The mayor says that traffic is the number one issue in the city and that businesses have implemented some things to help.
“The (business sector) has taken steps to do that. They staggered some of their start times for their employees in some places. They have made some efforts. It’s just the amount of people that we have working here right now exacerbates the problem.”
I ask Danahay if there is a way to plan now for when the boom is over.
“It’s (currently) a seller’s market; (after the boom is over) it’s going to be a buyer’s market,” says Danahay. “I remember talking to (then Lake Charles mayor) Randy Roach about growth — this has been several years back — and he kept talking about sustainable growth and that kind of hit home because that’s what we want to see.
“We’ve been fortunate so far because the timelines of those projects have gotten strung out, so we’re still in that boom phase, in the growth phase. He’s right, because there will come a time when the boom will be over and things will start ratcheting down. You’re going to see some things, such as in the housing market; the traffic will decrease; the retail market will be impacted. And from a governmental standpoint, we are going to be impacted, as well, because we’re going to lose some of that tax base. And I’ve cautioned my financial people here about that slowdown. I think we are going to see a dip here very soon, because some of the petrochemical projects are starting to start-up and phase down, and we’re going to start losing some of the temporary workers. You’re going to see the market change a little bit.
“From a governmental standpoint, we have to be cautious of that because there is a finite amount of money in government for what we do. And so, yes, we’ve had some pressures too, internally, because, for instance, wages are very high now because of the construction phase of it; they pay high wages, which puts pressure on our guys, our people, to have to look at competing in that (private sector) market, because we do compete against it somewhat. It puts pressure on us to up our wages, as well. But when that construction phase goes away, we still have this payroll amount that you can’t alter unless you start eliminating people. We don’t want to do that; we’ve got some very good people here, and they’re very talented and they’re very good at what they do. We don’t want to go down that route. But we also have to be cautious in that we can only peak to a point. That’s going to be the challenge that we will be facing, as well. Also, the services are still having to be expanded somewhat and that tax base is not there anymore. And so we have to be very cautious in how we do that.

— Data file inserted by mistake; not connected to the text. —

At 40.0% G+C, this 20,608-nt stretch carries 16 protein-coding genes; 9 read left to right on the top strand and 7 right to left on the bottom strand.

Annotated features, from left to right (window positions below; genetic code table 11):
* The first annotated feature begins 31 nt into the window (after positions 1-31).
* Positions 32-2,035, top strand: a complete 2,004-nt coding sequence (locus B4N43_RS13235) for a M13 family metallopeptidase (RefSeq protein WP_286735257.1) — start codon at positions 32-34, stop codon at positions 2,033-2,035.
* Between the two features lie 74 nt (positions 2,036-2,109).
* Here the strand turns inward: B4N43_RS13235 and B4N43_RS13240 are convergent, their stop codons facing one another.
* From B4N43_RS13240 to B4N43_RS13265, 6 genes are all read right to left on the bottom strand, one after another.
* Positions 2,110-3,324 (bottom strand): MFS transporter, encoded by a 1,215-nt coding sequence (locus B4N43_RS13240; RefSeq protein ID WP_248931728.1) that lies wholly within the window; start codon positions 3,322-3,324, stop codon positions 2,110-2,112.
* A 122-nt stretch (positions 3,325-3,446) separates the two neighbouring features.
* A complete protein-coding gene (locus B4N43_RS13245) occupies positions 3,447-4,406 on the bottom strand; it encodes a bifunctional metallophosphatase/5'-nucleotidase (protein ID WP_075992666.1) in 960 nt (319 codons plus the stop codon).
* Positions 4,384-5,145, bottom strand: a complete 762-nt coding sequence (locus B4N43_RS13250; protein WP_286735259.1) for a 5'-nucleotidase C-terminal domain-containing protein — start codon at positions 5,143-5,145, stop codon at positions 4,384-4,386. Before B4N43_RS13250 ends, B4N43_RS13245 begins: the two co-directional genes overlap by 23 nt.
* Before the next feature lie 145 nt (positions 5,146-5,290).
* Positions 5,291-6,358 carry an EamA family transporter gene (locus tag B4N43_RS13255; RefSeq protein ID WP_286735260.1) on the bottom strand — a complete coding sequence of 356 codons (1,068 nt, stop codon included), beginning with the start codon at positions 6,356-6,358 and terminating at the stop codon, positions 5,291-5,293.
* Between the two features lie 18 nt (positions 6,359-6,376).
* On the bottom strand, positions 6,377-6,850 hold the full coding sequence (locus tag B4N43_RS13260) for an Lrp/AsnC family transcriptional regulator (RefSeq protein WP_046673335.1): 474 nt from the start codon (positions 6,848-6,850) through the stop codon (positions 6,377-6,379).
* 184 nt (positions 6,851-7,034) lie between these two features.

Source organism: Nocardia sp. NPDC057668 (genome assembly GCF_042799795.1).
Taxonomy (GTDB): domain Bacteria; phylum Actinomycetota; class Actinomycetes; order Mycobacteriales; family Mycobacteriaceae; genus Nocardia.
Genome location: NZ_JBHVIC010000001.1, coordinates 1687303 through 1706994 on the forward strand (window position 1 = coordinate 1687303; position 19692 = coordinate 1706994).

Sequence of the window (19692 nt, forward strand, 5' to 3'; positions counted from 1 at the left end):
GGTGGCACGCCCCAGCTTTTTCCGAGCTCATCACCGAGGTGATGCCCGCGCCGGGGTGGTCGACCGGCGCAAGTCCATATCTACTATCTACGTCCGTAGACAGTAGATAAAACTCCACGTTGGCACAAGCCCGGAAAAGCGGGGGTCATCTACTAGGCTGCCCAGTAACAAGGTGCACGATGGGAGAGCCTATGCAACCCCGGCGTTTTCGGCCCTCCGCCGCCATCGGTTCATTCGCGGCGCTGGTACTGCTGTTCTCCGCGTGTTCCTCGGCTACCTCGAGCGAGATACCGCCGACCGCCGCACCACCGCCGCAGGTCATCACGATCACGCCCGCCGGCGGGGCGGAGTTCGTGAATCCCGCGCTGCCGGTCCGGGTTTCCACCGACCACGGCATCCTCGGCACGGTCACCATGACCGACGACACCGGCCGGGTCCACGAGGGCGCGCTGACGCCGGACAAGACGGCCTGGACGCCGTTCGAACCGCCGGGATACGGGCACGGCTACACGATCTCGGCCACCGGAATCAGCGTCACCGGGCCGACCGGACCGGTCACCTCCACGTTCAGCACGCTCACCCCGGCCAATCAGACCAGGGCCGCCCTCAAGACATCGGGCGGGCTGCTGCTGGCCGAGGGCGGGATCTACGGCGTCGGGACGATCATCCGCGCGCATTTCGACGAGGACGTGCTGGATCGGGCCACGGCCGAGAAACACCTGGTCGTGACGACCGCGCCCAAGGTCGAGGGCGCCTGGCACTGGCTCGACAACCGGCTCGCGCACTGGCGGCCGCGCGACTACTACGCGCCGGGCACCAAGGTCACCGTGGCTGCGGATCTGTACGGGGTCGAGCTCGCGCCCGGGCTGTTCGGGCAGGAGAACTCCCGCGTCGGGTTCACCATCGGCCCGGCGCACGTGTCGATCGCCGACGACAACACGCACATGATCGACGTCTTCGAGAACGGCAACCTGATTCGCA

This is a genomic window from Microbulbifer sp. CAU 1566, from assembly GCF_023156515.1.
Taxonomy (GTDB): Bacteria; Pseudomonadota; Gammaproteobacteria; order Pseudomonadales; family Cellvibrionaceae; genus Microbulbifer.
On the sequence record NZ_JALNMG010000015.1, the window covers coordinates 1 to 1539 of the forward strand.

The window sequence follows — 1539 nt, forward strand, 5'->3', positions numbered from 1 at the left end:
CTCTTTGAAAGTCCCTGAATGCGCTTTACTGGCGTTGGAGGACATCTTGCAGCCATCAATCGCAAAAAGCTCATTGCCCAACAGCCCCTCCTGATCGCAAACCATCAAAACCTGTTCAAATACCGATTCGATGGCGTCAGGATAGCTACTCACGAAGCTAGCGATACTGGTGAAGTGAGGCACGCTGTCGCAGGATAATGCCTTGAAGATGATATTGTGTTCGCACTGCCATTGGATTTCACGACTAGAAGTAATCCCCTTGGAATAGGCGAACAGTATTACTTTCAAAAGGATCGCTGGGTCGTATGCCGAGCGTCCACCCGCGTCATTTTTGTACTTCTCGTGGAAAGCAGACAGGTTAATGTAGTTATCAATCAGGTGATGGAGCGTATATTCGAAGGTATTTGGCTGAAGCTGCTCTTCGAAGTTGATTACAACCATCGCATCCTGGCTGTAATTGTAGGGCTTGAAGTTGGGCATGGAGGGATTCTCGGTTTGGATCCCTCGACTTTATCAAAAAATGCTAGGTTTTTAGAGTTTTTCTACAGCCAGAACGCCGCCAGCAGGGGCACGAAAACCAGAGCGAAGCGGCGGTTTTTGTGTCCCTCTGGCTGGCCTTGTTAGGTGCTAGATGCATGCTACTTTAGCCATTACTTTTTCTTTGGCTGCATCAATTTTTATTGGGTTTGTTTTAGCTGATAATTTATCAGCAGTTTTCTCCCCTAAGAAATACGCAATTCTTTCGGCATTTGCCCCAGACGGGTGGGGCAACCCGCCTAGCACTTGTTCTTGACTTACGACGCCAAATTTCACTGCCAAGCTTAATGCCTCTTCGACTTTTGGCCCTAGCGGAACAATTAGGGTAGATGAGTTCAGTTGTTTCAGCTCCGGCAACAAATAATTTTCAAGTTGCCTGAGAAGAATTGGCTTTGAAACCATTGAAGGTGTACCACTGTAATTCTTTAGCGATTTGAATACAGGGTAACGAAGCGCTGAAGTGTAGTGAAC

“We have to kind of look ahead and say, ‘OK, five years from now it’s going to be here, and so between here and there what are our plans?’